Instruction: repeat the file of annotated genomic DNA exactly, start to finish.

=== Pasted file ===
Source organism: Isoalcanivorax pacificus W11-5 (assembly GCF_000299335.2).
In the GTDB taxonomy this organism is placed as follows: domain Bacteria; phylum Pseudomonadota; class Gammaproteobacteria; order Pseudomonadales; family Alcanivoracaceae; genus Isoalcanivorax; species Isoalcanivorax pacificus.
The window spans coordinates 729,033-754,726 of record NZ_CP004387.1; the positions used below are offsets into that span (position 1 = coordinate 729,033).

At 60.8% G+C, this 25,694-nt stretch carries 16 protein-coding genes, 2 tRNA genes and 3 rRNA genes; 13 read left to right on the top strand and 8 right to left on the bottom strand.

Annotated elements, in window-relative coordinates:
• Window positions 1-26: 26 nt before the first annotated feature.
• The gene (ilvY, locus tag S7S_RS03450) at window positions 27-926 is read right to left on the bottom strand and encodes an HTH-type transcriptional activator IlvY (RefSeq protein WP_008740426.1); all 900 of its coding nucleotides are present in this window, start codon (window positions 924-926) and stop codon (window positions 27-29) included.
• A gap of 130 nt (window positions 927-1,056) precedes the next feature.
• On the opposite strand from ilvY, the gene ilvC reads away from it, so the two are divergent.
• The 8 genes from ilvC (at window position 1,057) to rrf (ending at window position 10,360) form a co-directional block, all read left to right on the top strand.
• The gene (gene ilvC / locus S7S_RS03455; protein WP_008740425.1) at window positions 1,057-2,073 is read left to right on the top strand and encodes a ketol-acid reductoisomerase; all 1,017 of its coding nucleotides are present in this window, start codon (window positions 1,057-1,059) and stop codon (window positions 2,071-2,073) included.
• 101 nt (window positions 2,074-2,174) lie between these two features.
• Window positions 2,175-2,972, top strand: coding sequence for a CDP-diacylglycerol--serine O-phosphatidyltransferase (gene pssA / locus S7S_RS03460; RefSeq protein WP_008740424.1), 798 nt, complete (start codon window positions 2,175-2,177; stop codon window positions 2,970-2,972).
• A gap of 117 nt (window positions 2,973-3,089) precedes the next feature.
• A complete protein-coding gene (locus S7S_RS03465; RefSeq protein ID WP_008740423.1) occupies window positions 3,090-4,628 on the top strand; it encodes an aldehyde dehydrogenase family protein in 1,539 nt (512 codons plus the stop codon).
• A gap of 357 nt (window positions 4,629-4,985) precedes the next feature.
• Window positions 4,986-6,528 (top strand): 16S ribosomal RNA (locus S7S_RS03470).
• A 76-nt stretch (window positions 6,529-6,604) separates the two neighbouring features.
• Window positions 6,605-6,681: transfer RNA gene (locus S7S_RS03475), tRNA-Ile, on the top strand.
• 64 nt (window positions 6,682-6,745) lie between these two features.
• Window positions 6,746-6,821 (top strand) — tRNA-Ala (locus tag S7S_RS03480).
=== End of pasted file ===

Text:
Source organism: Isoalcanivorax pacificus W11-5 (assembly GCF_000299335.2).
In the GTDB taxonomy this organism is placed as follows: domain Bacteria; phylum Pseudomonadota; class Gammaproteobacteria; order Pseudomonadales; family Alcanivoracaceae; genus Isoalcanivorax; species Isoalcanivorax pacificus.
The window spans coordinates 729,033-754,726 of record NZ_CP004387.1; the positions used below are offsets into that span (position 1 = coordinate 729,033).

At 60.8% G+C, this 25,694-nt stretch carries 16 protein-coding genes, 2 tRNA genes and 3 rRNA genes; 13 read left to right on the top strand and 8 right to left on the bottom strand.

Annotated elements, in window-relative coordinates:
• Window positions 1-26: 26 nt before the first annotated feature.
• The gene (ilvY, locus tag S7S_RS03450) at window positions 27-926 is read right to left on the bottom strand and encodes an HTH-type transcriptional activator IlvY (RefSeq protein WP_008740426.1); all 900 of its coding nucleotides are present in this window, start codon (window positions 924-926) and stop codon (window positions 27-29) included.
• A gap of 130 nt (window positions 927-1,056) precedes the next feature.
• On the opposite strand from ilvY, the gene ilvC reads away from it, so the two are divergent.
• The 8 genes from ilvC (at window position 1,057) to rrf (ending at window position 10,360) form a co-directional block, all read left to right on the top strand.
• The gene (gene ilvC / locus S7S_RS03455; protein WP_008740425.1) at window positions 1,057-2,073 is read left to right on the top strand and encodes a ketol-acid reductoisomerase; all 1,017 of its coding nucleotides are present in this window, start codon (window positions 1,057-1,059) and stop codon (window positions 2,071-2,073) included.
• 101 nt (window positions 2,074-2,174) lie between these two features.
• Window positions 2,175-2,972, top strand: coding sequence for a CDP-diacylglycerol--serine O-phosphatidyltransferase (gene pssA / locus S7S_RS03460; RefSeq protein WP_008740424.1), 798 nt, complete (start codon window positions 2,175-2,177; stop codon window positions 2,970-2,972).
• A gap of 117 nt (window positions 2,973-3,089) precedes the next feature.
• A complete protein-coding gene (locus S7S_RS03465; RefSeq protein ID WP_008740423.1) occupies window positions 3,090-4,628 on the top strand; it encodes an aldehyde dehydrogenase family protein in 1,539 nt (512 codons plus the stop codon).
• A gap of 357 nt (window positions 4,629-4,985) precedes the next feature.
• Window positions 4,986-6,528 (top strand): 16S ribosomal RNA (locus S7S_RS03470).
• A 76-nt stretch (window positions 6,529-6,604) separates the two neighbouring features.
• Window positions 6,605-6,681: transfer RNA gene (locus S7S_RS03475), tRNA-Ile, on the top strand.
• 64 nt (window positions 6,682-6,745) lie between these two features.
• Window positions 6,746-6,821 (top strand) — tRNA-Ala (locus tag S7S_RS03480).